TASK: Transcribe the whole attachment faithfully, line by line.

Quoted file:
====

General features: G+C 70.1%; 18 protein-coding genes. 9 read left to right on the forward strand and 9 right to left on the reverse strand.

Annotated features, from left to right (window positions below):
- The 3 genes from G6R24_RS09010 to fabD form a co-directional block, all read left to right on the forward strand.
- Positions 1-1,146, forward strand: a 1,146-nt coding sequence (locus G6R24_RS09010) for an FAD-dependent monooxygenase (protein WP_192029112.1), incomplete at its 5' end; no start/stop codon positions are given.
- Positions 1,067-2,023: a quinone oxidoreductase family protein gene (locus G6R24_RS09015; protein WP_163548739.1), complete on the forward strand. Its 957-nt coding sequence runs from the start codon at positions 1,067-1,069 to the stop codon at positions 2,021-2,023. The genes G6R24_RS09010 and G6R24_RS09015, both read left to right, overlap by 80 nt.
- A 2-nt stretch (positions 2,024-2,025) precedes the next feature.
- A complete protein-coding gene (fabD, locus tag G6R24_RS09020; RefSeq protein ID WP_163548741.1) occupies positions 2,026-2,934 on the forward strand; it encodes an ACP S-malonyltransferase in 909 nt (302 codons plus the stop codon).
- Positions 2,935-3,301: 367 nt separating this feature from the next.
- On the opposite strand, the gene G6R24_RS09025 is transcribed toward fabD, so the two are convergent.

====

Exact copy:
General features: G+C 70.1%; 18 protein-coding genes. 9 read left to right on the forward strand and 9 right to left on the reverse strand.

Annotated features, from left to right (window positions below):
- The 3 genes from G6R24_RS09010 to fabD form a co-directional block, all read left to right on the forward strand.
- Positions 1-1,146, forward strand: a 1,146-nt coding sequence (locus G6R24_RS09010) for an FAD-dependent monooxygenase (protein WP_192029112.1), incomplete at its 5' end; no start/stop codon positions are given.
- Positions 1,067-2,023: a quinone oxidoreductase family protein gene (locus G6R24_RS09015; protein WP_163548739.1), complete on the forward strand. Its 957-nt coding sequence runs from the start codon at positions 1,067-1,069 to the stop codon at positions 2,021-2,023. The genes G6R24_RS09010 and G6R24_RS09015, both read left to right, overlap by 80 nt.
- A 2-nt stretch (positions 2,024-2,025) precedes the next feature.
- A complete protein-coding gene (fabD, locus tag G6R24_RS09020; RefSeq protein ID WP_163548741.1) occupies positions 2,026-2,934 on the forward strand; it encodes an ACP S-malonyltransferase in 909 nt (302 codons plus the stop codon).
- Positions 2,935-3,301: 367 nt separating this feature from the next.
- On the opposite strand, the gene G6R24_RS09025 is transcribed toward fabD, so the two are convergent.